The opinion of the court was delivered by: JOHN T. CURTIN
The primary issue in this motion to dismiss is whether trade associations invited by the State to help formulate a policy can be liable for civil rights violations if the policy deprives persons of their constitutional rights and benefits the clients of the associations. Plaintiffs Kenneth Conrad, et. al., are or are acting on behalf of Medicare patients at skilled nursing facilities in New York State who qualified for supplemental Medicaid benefits in 1989. They bring this action under 42 U.S.C. §§ 1983 and 1985(3) against the New York State Department of Social Services and three associations representing the nursing home industry in New York state: the New York Association of Homes and Services for the Aging, Inc.; the New York State Health Facilities Association, Inc.; and the Hospital Association of New York State, Inc. ("the Associations") for conspiracy to deprive plaintiffs of money under the Medical Catastrophic Coverage Act of 1988 ("MCCA"), P.L. 100-360, codified at 42 U.S.C. § 1395. Plaintiffs also bring claims under New York State Public Health Laws §§ 2805-f(4) for illegal collection of funds and under State common law for fraud.
Defendant Associations filed a Fed. R. Civ. P. 12(b)1 motion seeking to dismiss all claims against them.
Plaintiffs are, and seek to represent as a class,
Medicare patients in skilled nursing facilities in New York State who qualified for supplemental Medicaid coverage in 1989. In New York, supplemental coverage is paid through the State Medical Assistance Program ("MA"), a combination of Federal Medicaid, State funding through the Department of Social Services ("DSS"), and local funds. Unlike Medicare, Medicaid requires skilled nursing facility patients to contribute most of their monthly income toward the cost of their care. This dispute centers on the retention of plaintiffs' net available monthly contribution ("NAMI") by the nursing facilities.
In 1976, New York State instituted a Medicare optimization program ("MOP I"). L. 1976, ch. 76; Social Services Law § 366(2)(b). The intent of this program was to encourage nursing homes to exhaust possible Federal Medicare coverage for their patients before seeking Medicaid reimbursement. The Federal government pays 100 percent of Medicare, while Medicaid involves a 40 percent State contribution for nursing home services. Thus, for patients eligible for both Medicare and Medicaid, it was in the State's interest to have the patients' nursing home service paid to the greatest extent possible by Medicare.
In 1984, the State attempted to modify MOP I by sending a letter to all nursing home administrators warning that failure to comply fully with MOP I procedures would subject the facility to sanctions. Responding to heavy protests from nursing facilities, the State established a Medicare Maximization Task Force in 1985 to explore better ways of increasing Medicare coverage of nursing home care for qualified patients.
As a result of the efforts of this Task Force, the DSS adopted MOP II in January 1987. MOP II was voluntary and designed to address the problems nursing facilities faced in attempting to maximize Medicare coverage. Because the facilities encountered long delays in Medicare reimbursement, those which elected to participate in the MOP II plan were permitted to bill both Medicare and Medicaid for each qualifying patient, keep the higher payment, and return the lower payment to DSS.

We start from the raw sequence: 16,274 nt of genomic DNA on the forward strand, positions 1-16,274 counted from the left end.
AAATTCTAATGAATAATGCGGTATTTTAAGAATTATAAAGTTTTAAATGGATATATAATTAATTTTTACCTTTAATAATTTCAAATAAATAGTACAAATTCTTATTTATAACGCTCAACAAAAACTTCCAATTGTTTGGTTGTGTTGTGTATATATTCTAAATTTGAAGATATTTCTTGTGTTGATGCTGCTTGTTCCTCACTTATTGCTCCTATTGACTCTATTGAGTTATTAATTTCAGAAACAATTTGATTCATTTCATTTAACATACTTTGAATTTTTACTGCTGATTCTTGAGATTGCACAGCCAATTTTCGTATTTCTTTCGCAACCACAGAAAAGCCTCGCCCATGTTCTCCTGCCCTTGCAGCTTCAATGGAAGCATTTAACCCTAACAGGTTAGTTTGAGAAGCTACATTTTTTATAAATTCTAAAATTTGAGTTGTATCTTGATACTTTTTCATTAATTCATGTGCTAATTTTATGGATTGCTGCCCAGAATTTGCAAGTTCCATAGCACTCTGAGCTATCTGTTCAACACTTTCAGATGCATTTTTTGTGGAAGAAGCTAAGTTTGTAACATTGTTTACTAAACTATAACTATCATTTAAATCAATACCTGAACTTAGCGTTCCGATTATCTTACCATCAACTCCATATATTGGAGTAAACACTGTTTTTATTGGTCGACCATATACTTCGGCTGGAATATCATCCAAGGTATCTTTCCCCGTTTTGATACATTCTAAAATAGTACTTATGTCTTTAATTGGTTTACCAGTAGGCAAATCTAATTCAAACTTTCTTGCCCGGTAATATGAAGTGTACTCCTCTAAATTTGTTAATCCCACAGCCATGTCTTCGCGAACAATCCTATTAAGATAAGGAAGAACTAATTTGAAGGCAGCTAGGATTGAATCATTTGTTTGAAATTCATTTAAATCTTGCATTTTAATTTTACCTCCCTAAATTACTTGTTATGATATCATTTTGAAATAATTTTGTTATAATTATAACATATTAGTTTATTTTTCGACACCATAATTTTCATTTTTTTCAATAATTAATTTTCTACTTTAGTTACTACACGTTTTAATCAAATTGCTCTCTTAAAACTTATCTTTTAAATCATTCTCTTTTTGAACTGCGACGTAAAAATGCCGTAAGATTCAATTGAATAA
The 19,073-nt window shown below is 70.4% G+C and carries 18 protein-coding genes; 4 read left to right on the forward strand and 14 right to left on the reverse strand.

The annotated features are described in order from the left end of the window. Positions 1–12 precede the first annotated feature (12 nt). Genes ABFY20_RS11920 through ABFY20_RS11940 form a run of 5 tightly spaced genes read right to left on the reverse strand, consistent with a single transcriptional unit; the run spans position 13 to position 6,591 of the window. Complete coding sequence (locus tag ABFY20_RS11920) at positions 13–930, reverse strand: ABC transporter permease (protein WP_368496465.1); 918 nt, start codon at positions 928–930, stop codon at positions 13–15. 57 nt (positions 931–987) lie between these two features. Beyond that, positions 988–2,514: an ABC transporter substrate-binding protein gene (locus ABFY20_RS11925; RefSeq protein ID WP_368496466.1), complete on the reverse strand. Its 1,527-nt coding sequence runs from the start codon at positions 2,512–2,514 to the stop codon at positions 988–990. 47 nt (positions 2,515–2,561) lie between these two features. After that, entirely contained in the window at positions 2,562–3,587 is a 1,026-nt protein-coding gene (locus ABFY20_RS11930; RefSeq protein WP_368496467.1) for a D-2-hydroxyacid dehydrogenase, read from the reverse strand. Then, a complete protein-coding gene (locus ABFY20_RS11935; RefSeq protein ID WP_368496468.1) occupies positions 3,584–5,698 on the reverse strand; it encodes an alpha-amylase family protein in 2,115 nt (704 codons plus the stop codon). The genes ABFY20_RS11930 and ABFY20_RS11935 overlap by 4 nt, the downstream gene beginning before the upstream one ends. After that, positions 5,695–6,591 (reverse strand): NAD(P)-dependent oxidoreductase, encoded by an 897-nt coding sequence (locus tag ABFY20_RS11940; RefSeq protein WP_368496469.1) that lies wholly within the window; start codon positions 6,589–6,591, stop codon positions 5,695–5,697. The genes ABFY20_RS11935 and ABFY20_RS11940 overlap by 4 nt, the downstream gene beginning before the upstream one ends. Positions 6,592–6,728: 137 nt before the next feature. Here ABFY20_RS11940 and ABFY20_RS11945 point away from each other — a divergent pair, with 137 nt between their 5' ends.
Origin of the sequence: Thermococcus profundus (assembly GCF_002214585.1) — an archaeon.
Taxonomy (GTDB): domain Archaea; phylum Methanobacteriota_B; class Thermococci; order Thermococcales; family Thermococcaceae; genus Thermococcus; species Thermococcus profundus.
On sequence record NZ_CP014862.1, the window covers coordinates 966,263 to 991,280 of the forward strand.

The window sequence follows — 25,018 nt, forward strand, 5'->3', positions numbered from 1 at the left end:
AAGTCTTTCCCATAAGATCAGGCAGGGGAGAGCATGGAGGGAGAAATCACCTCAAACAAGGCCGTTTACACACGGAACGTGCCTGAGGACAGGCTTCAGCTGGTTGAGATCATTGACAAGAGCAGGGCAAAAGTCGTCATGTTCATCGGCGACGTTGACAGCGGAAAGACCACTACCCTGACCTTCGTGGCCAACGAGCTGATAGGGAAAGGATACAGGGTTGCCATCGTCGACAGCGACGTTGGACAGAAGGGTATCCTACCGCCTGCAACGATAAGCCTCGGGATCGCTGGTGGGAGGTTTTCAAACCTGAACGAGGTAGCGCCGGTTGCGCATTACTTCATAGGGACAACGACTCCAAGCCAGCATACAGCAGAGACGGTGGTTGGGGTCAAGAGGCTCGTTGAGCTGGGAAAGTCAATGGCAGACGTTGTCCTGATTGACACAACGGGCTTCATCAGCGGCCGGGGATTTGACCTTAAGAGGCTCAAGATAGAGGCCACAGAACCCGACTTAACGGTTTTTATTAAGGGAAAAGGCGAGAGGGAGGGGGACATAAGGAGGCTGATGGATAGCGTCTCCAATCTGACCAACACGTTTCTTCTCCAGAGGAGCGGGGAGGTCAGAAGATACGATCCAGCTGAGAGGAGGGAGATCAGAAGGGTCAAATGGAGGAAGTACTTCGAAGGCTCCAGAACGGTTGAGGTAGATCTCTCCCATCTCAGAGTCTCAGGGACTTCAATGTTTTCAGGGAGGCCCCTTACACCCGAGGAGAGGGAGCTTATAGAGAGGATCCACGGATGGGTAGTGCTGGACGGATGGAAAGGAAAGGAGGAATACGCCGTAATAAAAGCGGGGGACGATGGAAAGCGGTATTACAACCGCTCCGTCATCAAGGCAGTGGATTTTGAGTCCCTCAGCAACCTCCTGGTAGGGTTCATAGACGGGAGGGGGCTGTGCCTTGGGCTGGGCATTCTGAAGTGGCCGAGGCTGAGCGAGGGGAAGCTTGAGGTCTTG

If Medicare coverage is available, a patient is not responsible for this contribution. However, when Medicaid is billed, the NAMI is automatically deducted. Pursuant to MOP II, when the facilities billed Medicaid and Medicare simultaneously for the same service, they also required the plaintiffs to pay their NAMIs. The NAMIs were retained even when the ultimate reimbursement came from Medicare and the Medicaid payment was reimbursed to DSS.
MOP II made little difference to nursing home patients in 1987 and 1988 because Medicare only covered their care in very limited circumstances. However, in 1988, Congress passed the Medical Catastrophic Coverage Act (MCCA), expanding the availability of Medicare coverage for skilled nursing facility patients. In January 1989, nursing facilities began simultaneous billing for thousands of its patients, retaining the NAMIs for all of them, whether the reimbursement ultimately came from Medicare or through the MA. This policy continued until the end of 1989, when Congress repealed MCCA.
Plaintiffs claim that retention of their NAMIs when their bills were paid by Medicare under MCCA violated Federal and State law and their constitutional right to equal protection. They also claim that the Associations either conspired with the State or formed a joint state-industry plan which they promulgated as state actors to deprive plaintiffs. They seek both compensatory and punitive damages.
Defendant Associations concede that they participated in discussions with a New York State Task Force to formulate a plan to optimize Medicare coverage of nursing home patients but that the State alone, through DSS, was responsible for adopting and implementing MOP II. The Associations agreed to advise the State, but were never in a position to force either the State or their own member nursing facilities to implement or follow policy. The Associations further argue that as trade associations representing the interests of various types of nursing care facilities, they never collected Medicare, Medicaid, or private payment from any nursing ...